S.V. Faleev and F. Léonard, Phys. Rev. B 77, 214304 (2008).CrossRefGoogle Scholar
  11. 11.
    M. Zebarjadi, K. Esfarjani, A. Shakouri, J.-H. Bahk, Z. Bian, G. Zeng, J. Bowers, H. Lu, J. Zide, and A. Gossard, Appl. Phys. Lett. 94, 202105 (2009).CrossRefGoogle Scholar
  12. 12.
    M.S. Dresselhaus, G. Chen, M.Y. Tang, R.G. Yang, H. Lee, D.Z. Wang, Z.F. Ren, J.-P. Fleurial, and P. Gogna, Adv. Mater. 19, 1043 (2007).CrossRefGoogle Scholar
  13. 13.
    D. Cederkrantz, N. Farahi, K.A. Borup, B.B. Iversen, M. Nygren, and A.E.C. Palmqvist, J. Appl. Phys. 111, 023701 (2012).CrossRefGoogle Scholar
  14. 14.
    T. Yi, S. Chen, S. Li, H. Yang, S. Bux, Z. Bian, N.A. Katcho, A. Shakouri, N. Mingo, J.-P. Fleurial, N.D. Browning, and S.M. Kauzlarich, J. Mater. Chem. 22, 24805 (2012).CrossRefGoogle Scholar
  15. 15.
    S. Fiameni, S. Battiston, S. Boldrini, A. Famengo, F. Agresti, S. Barison, and M. Fabrizio, J. Solid State Chem. 193, 142 (2012).CrossRefGoogle Scholar
  16. 16.
    V.K. Zaitsev, M.I. Fedorov, E.A. Gurieva, I.S. Eremin, P.P. Konstantinov, A.Y. Samunin, and M.V. Vedernikov, Phys. Rev. B 74, 045207 (2006).CrossRefGoogle Scholar
  17. 17.
    G.A. Slack, J. Appl. Phys. 35, 3460 (1964).CrossRefGoogle Scholar
  18. 18.
    D.-W. Liu, J.-F. Li, C. Chen, and B.-P. Zhang, J. Electron. Mater. 40, 992 (2010).CrossRefGoogle Scholar
  19. 19.
    J.-F. Li and J. Liu, Phys. Status Solidi 203, 3768 (2006).CrossRefGoogle Scholar
  20. 20.
    N. Farahi, S. Prabhudev, M. Bugnet, G. Botton, J. Zhao, J.S. Tse, J.R. Salvador, and H. Kleinke, RSC Adv. 5, 65328 (2015).CrossRefGoogle Scholar
  21. 21.
    T. Ikeda, L. Haviez, Y. Li, and G.J. Snyder, Small 8, 2350 (2012).CrossRefGoogle Scholar
  22. 22.
    N. Nandihalli, S. Gorsse, and H. Kleinke, J. Solid State Chem. 226, 164 (2015).CrossRefGoogle Scholar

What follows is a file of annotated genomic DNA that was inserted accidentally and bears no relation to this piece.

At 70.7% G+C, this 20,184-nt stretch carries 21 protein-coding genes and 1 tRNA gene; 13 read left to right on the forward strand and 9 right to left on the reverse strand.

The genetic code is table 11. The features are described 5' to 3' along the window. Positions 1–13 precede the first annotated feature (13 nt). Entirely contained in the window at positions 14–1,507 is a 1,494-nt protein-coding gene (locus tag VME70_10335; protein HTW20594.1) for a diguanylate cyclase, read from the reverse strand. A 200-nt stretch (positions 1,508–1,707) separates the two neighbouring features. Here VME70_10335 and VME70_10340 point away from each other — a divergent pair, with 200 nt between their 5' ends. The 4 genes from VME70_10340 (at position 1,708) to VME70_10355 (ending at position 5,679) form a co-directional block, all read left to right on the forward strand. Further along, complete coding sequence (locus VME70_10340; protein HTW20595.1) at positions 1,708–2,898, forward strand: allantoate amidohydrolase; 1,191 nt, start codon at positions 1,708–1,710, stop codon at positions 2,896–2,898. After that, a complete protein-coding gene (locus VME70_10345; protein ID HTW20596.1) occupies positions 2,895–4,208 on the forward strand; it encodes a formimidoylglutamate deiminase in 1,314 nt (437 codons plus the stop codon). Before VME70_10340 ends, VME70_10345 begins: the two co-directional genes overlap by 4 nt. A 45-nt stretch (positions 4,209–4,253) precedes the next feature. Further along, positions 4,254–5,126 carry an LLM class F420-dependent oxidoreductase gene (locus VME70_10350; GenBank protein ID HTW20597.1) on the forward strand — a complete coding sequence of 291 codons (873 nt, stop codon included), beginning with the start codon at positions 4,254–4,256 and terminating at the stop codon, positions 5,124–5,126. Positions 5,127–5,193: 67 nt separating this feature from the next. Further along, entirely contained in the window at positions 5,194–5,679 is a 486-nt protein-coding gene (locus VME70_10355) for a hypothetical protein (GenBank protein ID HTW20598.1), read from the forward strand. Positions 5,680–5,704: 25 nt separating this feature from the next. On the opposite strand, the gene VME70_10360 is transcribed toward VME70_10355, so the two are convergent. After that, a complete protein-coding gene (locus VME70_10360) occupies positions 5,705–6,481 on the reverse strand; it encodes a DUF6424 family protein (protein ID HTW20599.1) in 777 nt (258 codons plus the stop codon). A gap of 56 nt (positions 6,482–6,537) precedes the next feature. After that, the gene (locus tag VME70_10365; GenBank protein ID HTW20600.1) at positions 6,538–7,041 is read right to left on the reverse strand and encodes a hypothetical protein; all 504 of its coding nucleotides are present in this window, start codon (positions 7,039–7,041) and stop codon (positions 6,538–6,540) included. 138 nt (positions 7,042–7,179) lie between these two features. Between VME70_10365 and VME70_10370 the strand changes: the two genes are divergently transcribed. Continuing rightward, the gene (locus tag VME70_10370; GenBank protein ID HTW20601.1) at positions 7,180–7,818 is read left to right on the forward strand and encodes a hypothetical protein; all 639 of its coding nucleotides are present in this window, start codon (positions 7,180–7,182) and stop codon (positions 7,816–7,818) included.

23. 23.
    Y. Zheng, Q. Zhang, X. Su, H. Xie, S. Shu, T. Chen, G. Tan, Y. Yan, X. Tang, C. Uher, and G.J. Snyder, Adv. Energy Mater. 5, 1401391 (2015).CrossRefGoogle Scholar
  24. 24.
    G.J. Snyder and E.S. Toberer, Nat. Mater. 7, 105 (2008).CrossRefGoogle Scholar
  25. 25.
    M. Zebarjadi, K. Esfarjani, M.S. Dresselhaus, Z.F. Ren, and G. Chen, Energy Environ. Sci. 5, 5147 (2012).CrossRefGoogle Scholar
  26. 26.
    D.L. Medlin and G.J. Snyder, Curr. Opin. Colloid Interface Sci. 14, 226 (2009).CrossRefGoogle Scholar
  27. 27.
    X. Zhou, G. Wang, L. Zhang, H. Chi, X. Su, J. Sakamoto, and C. Uher, J. Mater. Chem. 22, 2958 (2012).CrossRefGoogle Scholar
  28. 28.
    H.-S. Kim, Z.M. Gibbs, Y. Tang, H. Wang, and G.J. Snyder, APL Mater. 3, 041506 (2015).CrossRefGoogle Scholar

Copyright information

© The Minerals, Metals & Materials Society 2016

Authors and Affiliations

  • Nader Farahi
    • 1
  • Sagar Prabhudev
    • 2
  • Matthieu Bugnet
    • 2
  • Gianluigi A. Botton
    • 2
  • James R. Salvador
    • 3
  • Holger Kleinke
    • 1
  1. 1.Department of Chemistry and Waterloo Institute for NanotechnologyUniversity of WaterlooWaterlooCanada
  2. 2.Materials Science and Engineering DepartmentMcMaster UniversityHamiltonCanada
  3. 3.General Motors Research and Development CenterWarrenUSA

Personalised recommendations